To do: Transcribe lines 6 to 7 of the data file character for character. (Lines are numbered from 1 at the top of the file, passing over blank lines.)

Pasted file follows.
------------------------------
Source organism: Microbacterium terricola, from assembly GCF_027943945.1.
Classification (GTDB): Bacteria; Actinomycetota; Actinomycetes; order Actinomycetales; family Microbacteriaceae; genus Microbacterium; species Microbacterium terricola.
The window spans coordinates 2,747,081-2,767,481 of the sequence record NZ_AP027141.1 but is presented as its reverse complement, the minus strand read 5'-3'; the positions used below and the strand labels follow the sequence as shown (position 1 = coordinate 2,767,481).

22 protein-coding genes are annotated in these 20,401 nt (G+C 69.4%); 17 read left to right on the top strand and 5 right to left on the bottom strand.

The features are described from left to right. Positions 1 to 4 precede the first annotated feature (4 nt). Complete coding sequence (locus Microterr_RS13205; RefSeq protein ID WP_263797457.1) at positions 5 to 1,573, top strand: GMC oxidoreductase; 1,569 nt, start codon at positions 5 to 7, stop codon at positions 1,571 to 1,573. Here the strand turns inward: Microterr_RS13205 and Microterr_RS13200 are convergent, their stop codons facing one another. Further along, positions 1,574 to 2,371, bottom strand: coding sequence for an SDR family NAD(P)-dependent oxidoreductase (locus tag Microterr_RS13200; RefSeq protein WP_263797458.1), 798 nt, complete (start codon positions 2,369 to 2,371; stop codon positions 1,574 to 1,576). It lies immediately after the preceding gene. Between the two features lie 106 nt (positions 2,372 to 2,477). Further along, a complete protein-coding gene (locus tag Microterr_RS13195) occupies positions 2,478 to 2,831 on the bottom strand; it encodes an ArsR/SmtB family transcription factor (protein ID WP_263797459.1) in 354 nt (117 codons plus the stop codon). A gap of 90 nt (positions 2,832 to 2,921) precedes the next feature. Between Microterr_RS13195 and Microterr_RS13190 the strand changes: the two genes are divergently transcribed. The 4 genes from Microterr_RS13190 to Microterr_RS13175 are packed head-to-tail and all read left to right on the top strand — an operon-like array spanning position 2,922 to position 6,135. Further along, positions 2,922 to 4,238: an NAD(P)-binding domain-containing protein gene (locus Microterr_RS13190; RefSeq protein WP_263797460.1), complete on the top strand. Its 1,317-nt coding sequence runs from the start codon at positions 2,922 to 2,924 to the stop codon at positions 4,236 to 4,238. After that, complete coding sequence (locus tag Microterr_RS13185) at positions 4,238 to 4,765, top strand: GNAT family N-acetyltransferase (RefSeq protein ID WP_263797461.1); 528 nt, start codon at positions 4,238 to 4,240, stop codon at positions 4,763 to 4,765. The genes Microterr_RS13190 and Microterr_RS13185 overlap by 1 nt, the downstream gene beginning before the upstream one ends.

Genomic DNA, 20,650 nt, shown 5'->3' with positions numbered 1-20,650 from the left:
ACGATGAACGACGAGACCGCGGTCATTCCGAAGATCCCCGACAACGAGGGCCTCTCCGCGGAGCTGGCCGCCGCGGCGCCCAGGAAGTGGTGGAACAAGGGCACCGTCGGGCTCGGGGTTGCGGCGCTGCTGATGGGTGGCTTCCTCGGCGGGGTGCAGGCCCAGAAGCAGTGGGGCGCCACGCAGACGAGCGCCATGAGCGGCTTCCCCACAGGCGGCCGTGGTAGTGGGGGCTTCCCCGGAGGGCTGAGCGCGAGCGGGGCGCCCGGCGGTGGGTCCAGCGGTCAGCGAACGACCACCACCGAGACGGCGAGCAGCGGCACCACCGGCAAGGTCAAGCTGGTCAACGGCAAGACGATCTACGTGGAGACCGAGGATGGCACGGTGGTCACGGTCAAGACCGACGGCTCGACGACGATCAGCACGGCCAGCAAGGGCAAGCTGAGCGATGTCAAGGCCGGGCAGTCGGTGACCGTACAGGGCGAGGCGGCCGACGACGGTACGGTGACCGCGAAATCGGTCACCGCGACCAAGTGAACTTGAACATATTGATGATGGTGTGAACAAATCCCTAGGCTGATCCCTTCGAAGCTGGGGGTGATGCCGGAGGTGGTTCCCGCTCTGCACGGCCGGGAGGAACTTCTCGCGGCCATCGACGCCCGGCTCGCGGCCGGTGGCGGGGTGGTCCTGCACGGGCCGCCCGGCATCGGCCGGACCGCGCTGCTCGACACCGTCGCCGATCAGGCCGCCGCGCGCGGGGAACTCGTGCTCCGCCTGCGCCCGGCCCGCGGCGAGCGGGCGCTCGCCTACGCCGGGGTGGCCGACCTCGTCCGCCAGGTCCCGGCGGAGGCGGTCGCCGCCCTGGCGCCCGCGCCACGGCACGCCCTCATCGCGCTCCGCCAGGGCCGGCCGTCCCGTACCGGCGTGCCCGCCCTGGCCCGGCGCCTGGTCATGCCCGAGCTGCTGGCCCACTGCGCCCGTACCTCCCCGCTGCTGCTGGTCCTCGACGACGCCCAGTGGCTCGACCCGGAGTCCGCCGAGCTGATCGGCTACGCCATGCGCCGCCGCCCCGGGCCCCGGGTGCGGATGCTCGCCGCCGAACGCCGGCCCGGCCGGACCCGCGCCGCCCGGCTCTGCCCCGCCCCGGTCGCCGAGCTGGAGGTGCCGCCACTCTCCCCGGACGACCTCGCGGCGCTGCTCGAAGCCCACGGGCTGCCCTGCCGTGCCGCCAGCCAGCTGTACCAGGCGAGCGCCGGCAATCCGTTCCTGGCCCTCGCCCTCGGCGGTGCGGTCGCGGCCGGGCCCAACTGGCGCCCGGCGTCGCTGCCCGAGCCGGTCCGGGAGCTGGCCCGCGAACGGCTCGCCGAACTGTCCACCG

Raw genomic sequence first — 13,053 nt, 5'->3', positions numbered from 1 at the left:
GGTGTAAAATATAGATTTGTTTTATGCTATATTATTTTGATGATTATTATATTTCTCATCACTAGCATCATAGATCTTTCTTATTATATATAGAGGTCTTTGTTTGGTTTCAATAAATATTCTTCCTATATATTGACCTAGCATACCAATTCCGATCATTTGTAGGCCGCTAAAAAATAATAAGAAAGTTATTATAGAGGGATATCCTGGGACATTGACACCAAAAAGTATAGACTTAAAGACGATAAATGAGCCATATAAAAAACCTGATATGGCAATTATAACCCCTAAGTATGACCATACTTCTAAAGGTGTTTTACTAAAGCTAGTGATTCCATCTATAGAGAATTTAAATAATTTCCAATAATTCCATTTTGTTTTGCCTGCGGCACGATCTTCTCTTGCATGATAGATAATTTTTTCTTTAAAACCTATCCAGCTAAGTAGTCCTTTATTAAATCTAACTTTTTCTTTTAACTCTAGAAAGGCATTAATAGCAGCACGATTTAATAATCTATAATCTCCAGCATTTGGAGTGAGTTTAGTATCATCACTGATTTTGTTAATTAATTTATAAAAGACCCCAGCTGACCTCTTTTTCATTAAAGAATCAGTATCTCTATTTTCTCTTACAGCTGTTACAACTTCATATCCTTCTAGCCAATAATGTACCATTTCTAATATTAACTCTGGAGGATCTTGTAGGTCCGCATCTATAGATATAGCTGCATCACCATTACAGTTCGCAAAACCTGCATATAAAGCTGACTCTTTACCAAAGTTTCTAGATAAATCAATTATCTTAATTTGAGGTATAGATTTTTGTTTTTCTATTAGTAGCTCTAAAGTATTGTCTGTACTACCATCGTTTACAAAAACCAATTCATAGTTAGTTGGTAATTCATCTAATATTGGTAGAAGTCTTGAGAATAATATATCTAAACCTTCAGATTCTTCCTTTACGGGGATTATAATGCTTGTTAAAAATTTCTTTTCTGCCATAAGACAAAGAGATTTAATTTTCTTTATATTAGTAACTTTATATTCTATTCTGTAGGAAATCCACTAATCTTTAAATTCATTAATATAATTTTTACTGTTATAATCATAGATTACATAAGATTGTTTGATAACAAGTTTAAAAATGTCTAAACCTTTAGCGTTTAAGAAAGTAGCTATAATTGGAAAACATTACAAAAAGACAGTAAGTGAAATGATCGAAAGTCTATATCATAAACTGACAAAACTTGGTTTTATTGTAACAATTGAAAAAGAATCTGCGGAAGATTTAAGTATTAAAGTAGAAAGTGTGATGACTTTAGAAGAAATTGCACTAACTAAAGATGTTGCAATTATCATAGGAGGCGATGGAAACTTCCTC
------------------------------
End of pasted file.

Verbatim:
Genomic DNA, 20,650 nt, shown 5'->3' with positions numbered 1-20,650 from the left:
ACGATGAACGACGAGACCGCGGTCATTCCGAAGATCCCCGACAACGAGGGCCTCTCCGCGGAGCTGGCCGCCGCGGCGCCCAGGAAGTGGTGGAACAAGGGCACCGTCGGGCTCGGGGTTGCGGCGCTGCTGATGGGTGGCTTCCTCGGCGGGGTGCAGGCCCAGAAGCAGTGGGGCGCCACGCAGACGAGCGCCATGAGCGGCTTCCCCACAGGCGGCCGTGGTAGTGGGGGCTTCCCCGGAGGGCTGAGCGCGAGCGGGGCGCCCGGCGGTGGGTCCAGCGGTCAGCGAACGACCACCACCGAGACGGCGAGCAGCGGCACCACCGGCAAGGTCAAGCTGGTCAACGGCAAGACGATCTACGTGGAGACCGAGGATGGCACGGTGGTCACGGTCAAGACCGACGGCTCGACGACGATCAGCACGGCCAGCAAGGGCAAGCTGAGCGATGTCAAGGCCGGGCAGTCGGTGACCGTACAGGGCGAGGCGGCCGACGACGGTACGGTGACCGCGAAATCGGTCACCGCGACCAAGTGAACTTGAACATATTGATGATGGTGTGAACAAATCCCTAGGCTGATCCCTTCGAAGCTGGGGGTGATGCCGGAGGTGGTTCCCGCTCTGCACGGCCGGGAGGAACTTCTCGCGGCCATCGACGCCCGGCTCGCGGCCGGTGGCGGGGTGGTCCTGCACGGGCCGCCCGGCATCGGCCGGACCGCGCTGCTCGACACCGTCGCCGATCAGGCCGCCGCGCGCGGGGAACTCGTGCTCCGCCTGCGCCCGGCCCGCGGCGAGCGGGCGCTCGCCTACGCCGGGGTGGCCGACCTCGTCCGCCAGGTCCCGGCGGAGGCGGTCGCCGCCCTGGCGCCCGCGCCACGGCACGCCCTCATCGCGCTCCGCCAGGGCCGGCCGTCCCGTACCGGCGTGCCCGCCCTGGCCCGGCGCCTGGTCATGCCCGAGCTGCTGGCCCACTGCGCCCGTACCTCCCCGCTGCTGCTGGTCCTCGACGACGCCCAGTGGCTCGACCCGGAGTCCGCCGAGCTGATCGGCTACGCCATGCGCCGCCGCCCCGGGCCCCGGGTGCGGATGCTCGCCGCCGAACGCCGGCCCGGCCGGACCCGCGCCGCCCGGCTCTGCCCCGCCCCGGTCGCCGAGCTGGAGGTGCCGCCACTCTCCCCGGACGACCTCGCGGCGCTGCTCGAAGCCCACGGGCTGCCCTGCCGTGCCGCCAGCCAGCTGTACCAGGCGAGCGCCGGCAATCCGTTCCTGGCCCTCGCCCTCGGCGGTGCGGTCGCGGCCGGGCCCAACTGGCGCCCGGCGTCGCTGCCCGAGCCGGTCCGGGAGCTGGCCCGCGAACGGCTCGCCGAACTGTCCACCG